The British Royal Navy destroyer HMS Defender, which angered Russia by sailing near its territorial waters in the Black Sea, has docked in Georgia while a US destroyer has entered the waters, as the Kremlin warns against “endless destabilization” along the Russian borders.
The British destroyer docked at the Georgian Black Sea port of Batumi on Saturday, after sailing through the Mediterranean waters in Istanbul, Turkey and Odessa in Ukraine.
HMS Defender will take its carrier group through the Suez Canal and on to East Asia.
Moscow said a Russian border patrol ship fired several warning shots and a military jet had dropped bombs in the path of the destroyer on Wednesday after it entered its territorial waters. Britain says no bombs were dropped.
Russian Ambassador to London Andrei Kelin said that the destroyer “could have led to a military clash,” as it was passing by Crimea.
“The nightmare is that they are trying to reinforce the political position with a military provocation, which, indeed, can lead us to a serious military incident, which the chief of the British General Staff admitted just yesterday evening,” Kelin said.
Defender's commander, Vince Owen, however, said Britain and its allies and partners such as Georgia — an aspirant of NATO membership — were committed to ensuring “Black Sea regional security, stability and prosperity and Georgia's territorial integrity and sovereignty.”
Owen said the Royal Navy was committed to “providing reassurances and security in the region, and incredible deterrence to those who seek to undermine global security.”
Britain said the destroyer had sailed through waters belonging to Ukraine, but Russia said the UK’s position on the issue was “offensive” and “rough.” HMS Defender passed south of the Crimean Peninsula as it was sailing from Odessa in southern Ukraine to Georgia.
"They took the position that the Destroyer was sailing in the territorial waters of Ukraine,” Kelin said.
The ambassador said that he has scheduled meetings with British authorities “to clarify this matter with them and say quite clearly that either we have a political dialogue or a provocation.”
Britain began deploying naval assets to the Black Sea in the spring with a view on applying pressure on Russia by way of signaling solidarity with Ukraine.
Russia said the two Western powers were fueling tensions in the region by failing to accept Crimea as Russian territory.
Crimea declared independence from Ukraine on March 17, 2014, and formally applied to become part of Russia following a referendum.
The West, however, claims Russia has annexed the region, an allegation Moscow rejects.
US destroyer enters Black Sea
In the meantime, a US warship also entered the Black Sea on Saturday to join the US and NATO war games in the region, according to the National Center for Defense Management of the Russian Federation.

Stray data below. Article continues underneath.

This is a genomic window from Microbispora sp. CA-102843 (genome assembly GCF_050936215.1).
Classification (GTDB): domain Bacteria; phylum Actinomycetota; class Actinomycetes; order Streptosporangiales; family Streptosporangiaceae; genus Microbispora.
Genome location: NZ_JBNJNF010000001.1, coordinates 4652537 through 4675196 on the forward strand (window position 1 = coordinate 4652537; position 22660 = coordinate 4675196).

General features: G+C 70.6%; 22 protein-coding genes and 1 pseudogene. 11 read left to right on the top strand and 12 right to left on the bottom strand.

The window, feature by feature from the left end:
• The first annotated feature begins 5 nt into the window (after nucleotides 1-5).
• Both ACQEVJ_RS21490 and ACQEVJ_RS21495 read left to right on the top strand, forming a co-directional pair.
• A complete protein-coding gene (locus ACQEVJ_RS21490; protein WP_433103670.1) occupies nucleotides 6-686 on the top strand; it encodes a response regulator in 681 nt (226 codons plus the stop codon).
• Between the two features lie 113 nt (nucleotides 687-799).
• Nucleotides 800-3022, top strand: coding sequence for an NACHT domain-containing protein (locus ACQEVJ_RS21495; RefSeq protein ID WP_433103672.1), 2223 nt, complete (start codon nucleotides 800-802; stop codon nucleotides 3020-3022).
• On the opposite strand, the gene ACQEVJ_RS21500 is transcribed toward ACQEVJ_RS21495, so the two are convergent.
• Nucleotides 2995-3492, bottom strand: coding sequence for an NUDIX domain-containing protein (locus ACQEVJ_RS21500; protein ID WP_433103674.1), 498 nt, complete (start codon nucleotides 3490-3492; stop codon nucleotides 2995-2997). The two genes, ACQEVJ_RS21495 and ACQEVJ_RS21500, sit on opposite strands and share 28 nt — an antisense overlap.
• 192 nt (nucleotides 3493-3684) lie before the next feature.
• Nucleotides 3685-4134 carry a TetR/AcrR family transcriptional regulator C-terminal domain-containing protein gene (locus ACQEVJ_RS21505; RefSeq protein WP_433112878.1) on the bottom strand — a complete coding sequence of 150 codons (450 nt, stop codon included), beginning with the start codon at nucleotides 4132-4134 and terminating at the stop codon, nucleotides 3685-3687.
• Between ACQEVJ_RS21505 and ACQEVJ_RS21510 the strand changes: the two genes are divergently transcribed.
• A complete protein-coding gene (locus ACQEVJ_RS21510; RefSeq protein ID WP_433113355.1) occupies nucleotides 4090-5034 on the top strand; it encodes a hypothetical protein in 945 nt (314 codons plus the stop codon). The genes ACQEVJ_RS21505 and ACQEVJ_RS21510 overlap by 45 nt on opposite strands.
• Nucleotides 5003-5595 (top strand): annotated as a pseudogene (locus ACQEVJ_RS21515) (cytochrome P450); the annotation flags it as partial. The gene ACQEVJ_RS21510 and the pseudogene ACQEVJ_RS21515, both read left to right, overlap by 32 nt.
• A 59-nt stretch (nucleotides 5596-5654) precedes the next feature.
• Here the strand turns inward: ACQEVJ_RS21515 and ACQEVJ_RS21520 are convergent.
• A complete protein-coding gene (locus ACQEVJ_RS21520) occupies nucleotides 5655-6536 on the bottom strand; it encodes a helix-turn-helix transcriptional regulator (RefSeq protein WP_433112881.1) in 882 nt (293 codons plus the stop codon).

"The forces of the Black Sea Fleet have begun to keep a close watch on the actions of the US Navy destroyer Ross, which entered the Black Sea,” it said.
The US Navy also said in a statement that USS Ross entered the Black Sea to “join the 31 ships during the naval part of the exercise.”
“The plan involves the unification of armed forces from the Americas, Europe, Africa, Asia and Australia to conduct various military disciplines at sea, land and air,” it added.
The war games will be “including combat operations on land, against ships and air defense, as well as the establishment of weapons clearance skills."
Last week, the Russian Embassy in Washington warned the US and its allies against conducting military drills in the Black Sea.
The diplomatic mission said that these maneuvers "increase the risk of unintentional incidents" and "encourage militaristic sentiments in Kiev."
President Vladimir Putin also expressed exasperation at NATO for its “never-ending” military build-ups near his country’s borders.
He said the Russian government “expects that common sense and a desire to develop constructive relations with us will eventually prevail.”
The president said the Kremlin was making efforts to reduce risks, ensure predictability, and iron out differences through dialog and particular agreements, including in the field of arms control.
Russia has repeatedly warned Britain and the United States against sending their warships near the country’s territorial waters in the strategic waters. It accuses the West of “provocative activities” in the waters and the airspace of the Black Sea.
Moscow warns against 'endless destabilization'
Russian Foreign Ministry Spokeswoman Maria Zakharova said on Saturday that the recent drills “have two global goals.”
“The first one is endless destabilization along the Russian border. This is a provocation for the sake of a provocation, they are trying to get a response,” she said. “And there needs to be a response, " she added.
"The second [goal] is to transport various types of equipment and arms to Ukrainian territory and leave them there," Zakharova noted.
In response to recent provocations, the Russian forces had also launched naval exercises in the Crimean Peninsula.
The US has for long been deploying forces and equipment in Eastern Europe and near Russia’s western borders.
More recently, tensions escalated over the Russian-speaking Donbass region of Ukraine, where Ukrainian troops and pro-Russia forces have been fighting since 2014.
Now it seems the intensely strained relations have not seen a relative thaw even after the summit in Geneva between President Putin and his American counterpart Joe Biden.
Relations between Moscow and Washington hit a new low in March after Biden said in an interview that the Russian president was a “killer” and that he would have to "pay a price" for alleged interference in the 2020 US presidential election.